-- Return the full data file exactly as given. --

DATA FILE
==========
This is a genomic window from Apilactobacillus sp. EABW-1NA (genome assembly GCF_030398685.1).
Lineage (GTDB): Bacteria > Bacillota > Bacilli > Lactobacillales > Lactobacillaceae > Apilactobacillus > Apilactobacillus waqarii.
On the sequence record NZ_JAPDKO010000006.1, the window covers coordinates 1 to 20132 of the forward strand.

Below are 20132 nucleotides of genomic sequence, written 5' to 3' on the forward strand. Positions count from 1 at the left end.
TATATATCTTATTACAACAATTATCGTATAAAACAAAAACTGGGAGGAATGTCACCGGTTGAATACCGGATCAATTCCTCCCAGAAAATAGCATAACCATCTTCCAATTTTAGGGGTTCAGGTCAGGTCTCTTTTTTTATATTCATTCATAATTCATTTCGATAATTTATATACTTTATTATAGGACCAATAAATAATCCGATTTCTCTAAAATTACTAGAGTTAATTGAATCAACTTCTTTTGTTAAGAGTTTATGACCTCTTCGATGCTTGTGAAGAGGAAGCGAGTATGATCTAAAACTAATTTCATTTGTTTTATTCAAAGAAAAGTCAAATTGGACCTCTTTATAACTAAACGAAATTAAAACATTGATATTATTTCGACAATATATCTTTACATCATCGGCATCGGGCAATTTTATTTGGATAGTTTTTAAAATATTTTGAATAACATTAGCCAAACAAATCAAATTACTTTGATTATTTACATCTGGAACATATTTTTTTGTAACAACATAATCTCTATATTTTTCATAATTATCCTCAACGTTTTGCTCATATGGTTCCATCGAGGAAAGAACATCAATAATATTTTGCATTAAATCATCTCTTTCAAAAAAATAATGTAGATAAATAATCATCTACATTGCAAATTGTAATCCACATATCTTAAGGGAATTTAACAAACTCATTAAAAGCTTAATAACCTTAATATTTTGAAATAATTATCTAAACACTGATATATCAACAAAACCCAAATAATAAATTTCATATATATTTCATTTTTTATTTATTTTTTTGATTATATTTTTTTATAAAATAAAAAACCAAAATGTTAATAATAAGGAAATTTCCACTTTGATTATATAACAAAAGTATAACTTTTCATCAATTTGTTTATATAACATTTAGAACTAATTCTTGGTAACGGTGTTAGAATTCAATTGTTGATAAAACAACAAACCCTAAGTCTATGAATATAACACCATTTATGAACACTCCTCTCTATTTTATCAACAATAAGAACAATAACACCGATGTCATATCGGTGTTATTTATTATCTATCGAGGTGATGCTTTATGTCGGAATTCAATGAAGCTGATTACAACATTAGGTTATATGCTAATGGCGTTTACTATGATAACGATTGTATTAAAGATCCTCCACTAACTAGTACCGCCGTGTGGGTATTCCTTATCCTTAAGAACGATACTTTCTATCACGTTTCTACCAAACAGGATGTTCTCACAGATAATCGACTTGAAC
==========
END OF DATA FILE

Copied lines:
This is a genomic window from Apilactobacillus sp. EABW-1NA (genome assembly GCF_030398685.1).
Lineage (GTDB): Bacteria > Bacillota > Bacilli > Lactobacillales > Lactobacillaceae > Apilactobacillus > Apilactobacillus waqarii.
On the sequence record NZ_JAPDKO010000006.1, the window covers coordinates 1 to 20132 of the forward strand.

Below are 20132 nucleotides of genomic sequence, written 5' to 3' on the forward strand. Positions count from 1 at the left end.
TATATATCTTATTACAACAATTATCGTATAAAACAAAAACTGGGAGGAATGTCACCGGTTGAATACCGGATCAATTCCTCCCAGAAAATAGCATAACCATCTTCCAATTTTAGGGGTTCAGGTCAGGTCTCTTTTTTTATATTCATTCATAATTCATTTCGATAATTTATATACTTTATTATAGGACCAATAAATAATCCGATTTCTCTAAAATTACTAGAGTTAATTGAATCAACTTCTTTTGTTAAGAGTTTATGACCTCTTCGATGCTTGTGAAGAGGAAGCGAGTATGATCTAAAACTAATTTCATTTGTTTTATTCAAAGAAAAGTCAAATTGGACCTCTTTATAACTAAACGAAATTAAAACATTGATATTATTTCGACAATATATCTTTACATCATCGGCATCGGGCAATTTTATTTGGATAGTTTTTAAAATATTTTGAATAACATTAGCCAAACAAATCAAATTACTTTGATTATTTACATCTGGAACATATTTTTTTGTAACAACATAATCTCTATATTTTTCATAATTATCCTCAACGTTTTGCTCATATGGTTCCATCGAGGAAAGAACATCAATAATATTTTGCATTAAATCATCTCTTTCAAAAAAATAATGTAGATAAATAATCATCTACATTGCAAATTGTAATCCACATATCTTAAGGGAATTTAACAAACTCATTAAAAGCTTAATAACCTTAATATTTTGAAATAATTATCTAAACACTGATATATCAACAAAACCCAAATAATAAATTTCATATATATTTCATTTTTTATTTATTTTTTTGATTATATTTTTTTATAAAATAAAAAACCAAAATGTTAATAATAAGGAAATTTCCACTTTGATTATATAACAAAAGTATAACTTTTCATCAATTTGTTTATATAACATTTAGAACTAATTCTTGGTAACGGTGTTAGAATTCAATTGTTGATAAAACAACAAACCCTAAGTCTATGAATATAACACCATTTATGAACACTCCTCTCTATTTTATCAACAATAAGAACAATAACACCGATGTCATATCGGTGTTATTTATTATCTATCGAGGTGATGCTTTATGTCGGAATTCAATGAAGCTGATTACAACATTAGGTTATATGCTAATGGCGTTTACTATGATAACGATTGTATTAAAGATCCTCCACTAACTAGTACCGCCGTGTGGGTATTCCTTATCCTTAAGAACGATACTTTCTATCACGTTTCTACCAAACAGGATGTTCTCACAGATAATCGACTTGAAC